Tesla Motors unveiled its latest electric car, the Model 3, on March 31, with a lower price tag and 2017 delivery date. Tesla chief executive Elon Musk heralded the Model 3 as a way to accelerate the world's "transition to sustainable transport." (Jenny Starrs/The Washington Post)

Tesla Motors chief executive Elon Musk unveiled his newest creation, the Model 3, late Thursday, a sporty four-door sedan that represents his company's first effort to bring an electric car to the masses.

At $35,000, the car is not exactly inexpensive. But at less than half the price of Tesla's luxury models and with the ability to travel at least 215 miles on a single charge, the Model 3 could spur the electric car market as well as the infrastructure needed to make such vehicles more palatable, some analysts have said. At an unveiling in Los Angeles, Musk said that the number of superchargers -- which can charge electric vehicles in a matter of minutes rather than hours -- would increase to 7,200 across the world by next year.

Musk said the vehicle will have several features of its more expensive sibling, the Model S. The Model 3, for instance, will offer autopilot, which enables the vehicle to drive itself on highways and other roads. Musk claimed it can go from 0 mph to 60 mph in under 6 seconds. (See photos of the car below.)

The car seats five adults and has two spaces for luggage in the front of the car and in the back (Musk said a 7-foot surfboard could fit inside.) It was also clear from the presentation that the $35,000 version would be a stripped down version with very few options.

While the car won't be delivered until late 2017, fans of the company flocked to its stores to sign up to buy one, with some camping out on sidewalks on Thursday. Musk said that 115,000 people had put down $1,000 deposits to pre-order the Model 3.

By purchasing a Tesla, many of those early adopters will be eligible for a $7,500 federal tax credit. The incentive is aimed at driving adoption of electric cars. But the benefit will not last forever. That's because the rules require manufacturers like Tesla to start phasing out the credits after selling their 200,000th electric vehicle in the United States.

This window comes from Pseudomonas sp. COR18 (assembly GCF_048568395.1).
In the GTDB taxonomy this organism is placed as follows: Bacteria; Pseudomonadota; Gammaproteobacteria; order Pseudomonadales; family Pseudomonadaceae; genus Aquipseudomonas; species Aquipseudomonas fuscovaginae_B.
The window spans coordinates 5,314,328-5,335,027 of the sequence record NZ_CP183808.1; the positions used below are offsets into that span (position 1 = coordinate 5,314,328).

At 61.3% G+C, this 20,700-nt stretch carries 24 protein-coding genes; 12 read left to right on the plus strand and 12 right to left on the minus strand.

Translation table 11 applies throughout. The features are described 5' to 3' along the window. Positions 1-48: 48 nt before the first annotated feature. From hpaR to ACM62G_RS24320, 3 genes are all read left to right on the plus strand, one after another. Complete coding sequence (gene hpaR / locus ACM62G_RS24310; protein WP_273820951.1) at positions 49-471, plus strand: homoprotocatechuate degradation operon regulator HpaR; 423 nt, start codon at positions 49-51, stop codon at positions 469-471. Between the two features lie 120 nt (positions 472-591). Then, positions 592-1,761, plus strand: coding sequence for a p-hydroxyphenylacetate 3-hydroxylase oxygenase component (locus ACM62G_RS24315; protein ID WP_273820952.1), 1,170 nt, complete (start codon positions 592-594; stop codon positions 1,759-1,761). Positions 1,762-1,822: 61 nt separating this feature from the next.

Tesla has already delivered just shy of 110,000 electric cars in the Tesla Roadster, the Model S and the Model X, the company confirmed Friday. According to a monthly tally by Inside EVs, Tesla has sold roughly 66,700 vehicles in the United States alone since 2011. Those U.S.-based vehicles count toward that 200,000 cap.

Once Tesla reaches that point, it can continue offering the credit at reduced values for up to a year as it phases out the benefit. But after that year, no Teslas will be eligible — meaning that buyers will be paying full freight for their vehicles.

Despite the late-night event (the presentation occurred near midnight for East Coast residents), images of the car filled social media as soon as it was unveiled.

The Model 3 represents a huge moment for the company, which has seen its stock fall in the latter half of last year from $280 down to $240. On Thursday, it closed regular trading near $230. Tesla's stock opened up higher at more than $245 before stabilizing midday at $236.


The new vehicle could carve a path for the company to regain some of the momentum it had when its cars were garnering rave reviews. In October, Consumer Reports dinged the Model S for reliability problems, even though the same publication had otherwise issued a glowing review of the vehicle.

If it takes off, Tesla's new car could also accelerate the spread of electric car technology, similar to how the iPhone launched the smartphone industry.

"Elon is off to a good start with the design of the all-new Tesla Model 3," said Tony Lim, an analyst at Kelley Blue Book. "The Model 3 is perfect blend of the Model S and Model X’s best design features."